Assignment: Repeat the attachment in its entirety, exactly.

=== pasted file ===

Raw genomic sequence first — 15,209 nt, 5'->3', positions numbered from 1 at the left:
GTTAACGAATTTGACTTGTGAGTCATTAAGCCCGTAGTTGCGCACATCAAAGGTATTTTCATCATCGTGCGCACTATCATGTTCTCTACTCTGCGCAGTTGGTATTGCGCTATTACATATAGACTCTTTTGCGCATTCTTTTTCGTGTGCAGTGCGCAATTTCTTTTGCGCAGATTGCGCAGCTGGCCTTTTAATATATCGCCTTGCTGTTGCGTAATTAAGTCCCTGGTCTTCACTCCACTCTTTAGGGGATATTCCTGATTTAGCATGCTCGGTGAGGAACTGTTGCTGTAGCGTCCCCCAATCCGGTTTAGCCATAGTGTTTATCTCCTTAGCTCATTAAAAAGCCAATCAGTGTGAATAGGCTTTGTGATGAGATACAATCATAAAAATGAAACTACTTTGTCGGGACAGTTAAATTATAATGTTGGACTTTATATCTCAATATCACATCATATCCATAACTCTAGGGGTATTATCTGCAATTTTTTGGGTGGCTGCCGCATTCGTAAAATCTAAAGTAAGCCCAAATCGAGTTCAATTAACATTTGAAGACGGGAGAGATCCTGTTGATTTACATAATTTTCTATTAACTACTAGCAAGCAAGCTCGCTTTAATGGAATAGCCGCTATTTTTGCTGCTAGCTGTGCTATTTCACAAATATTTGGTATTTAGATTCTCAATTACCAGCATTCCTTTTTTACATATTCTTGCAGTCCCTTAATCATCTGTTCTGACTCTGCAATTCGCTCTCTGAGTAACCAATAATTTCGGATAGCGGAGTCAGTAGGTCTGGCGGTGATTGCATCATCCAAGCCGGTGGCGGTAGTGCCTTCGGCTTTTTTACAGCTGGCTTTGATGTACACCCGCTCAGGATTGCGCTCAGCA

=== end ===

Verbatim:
Raw genomic sequence first — 15,209 nt, 5'->3', positions numbered from 1 at the left:
GTTAACGAATTTGACTTGTGAGTCATTAAGCCCGTAGTTGCGCACATCAAAGGTATTTTCATCATCGTGCGCACTATCATGTTCTCTACTCTGCGCAGTTGGTATTGCGCTATTACATATAGACTCTTTTGCGCATTCTTTTTCGTGTGCAGTGCGCAATTTCTTTTGCGCAGATTGCGCAGCTGGCCTTTTAATATATCGCCTTGCTGTTGCGTAATTAAGTCCCTGGTCTTCACTCCACTCTTTAGGGGATATTCCTGATTTAGCATGCTCGGTGAGGAACTGTTGCTGTAGCGTCCCCCAATCCGGTTTAGCCATAGTGTTTATCTCCTTAGCTCATTAAAAAGCCAATCAGTGTGAATAGGCTTTGTGATGAGATACAATCATAAAAATGAAACTACTTTGTCGGGACAGTTAAATTATAATGTTGGACTTTATATCTCAATATCACATCATATCCATAACTCTAGGGGTATTATCTGCAATTTTTTGGGTGGCTGCCGCATTCGTAAAATCTAAAGTAAGCCCAAATCGAGTTCAATTAACATTTGAAGACGGGAGAGATCCTGTTGATTTACATAATTTTCTATTAACTACTAGCAAGCAAGCTCGCTTTAATGGAATAGCCGCTATTTTTGCTGCTAGCTGTGCTATTTCACAAATATTTGGTATTTAGATTCTCAATTACCAGCATTCCTTTTTTACATATTCTTGCAGTCCCTTAATCATCTGTTCTGACTCTGCAATTCGCTCTCTGAGTAACCAATAATTTCGGATAGCGGAGTCAGTAGGTCTGGCGGTGATTGCATCATCCAAGCCGGTGGCGGTAGTGCCTTCGGCTTTTTTACAGCTGGCTTTGATGTACACCCGCTCAGGATTGCGCTCAGCA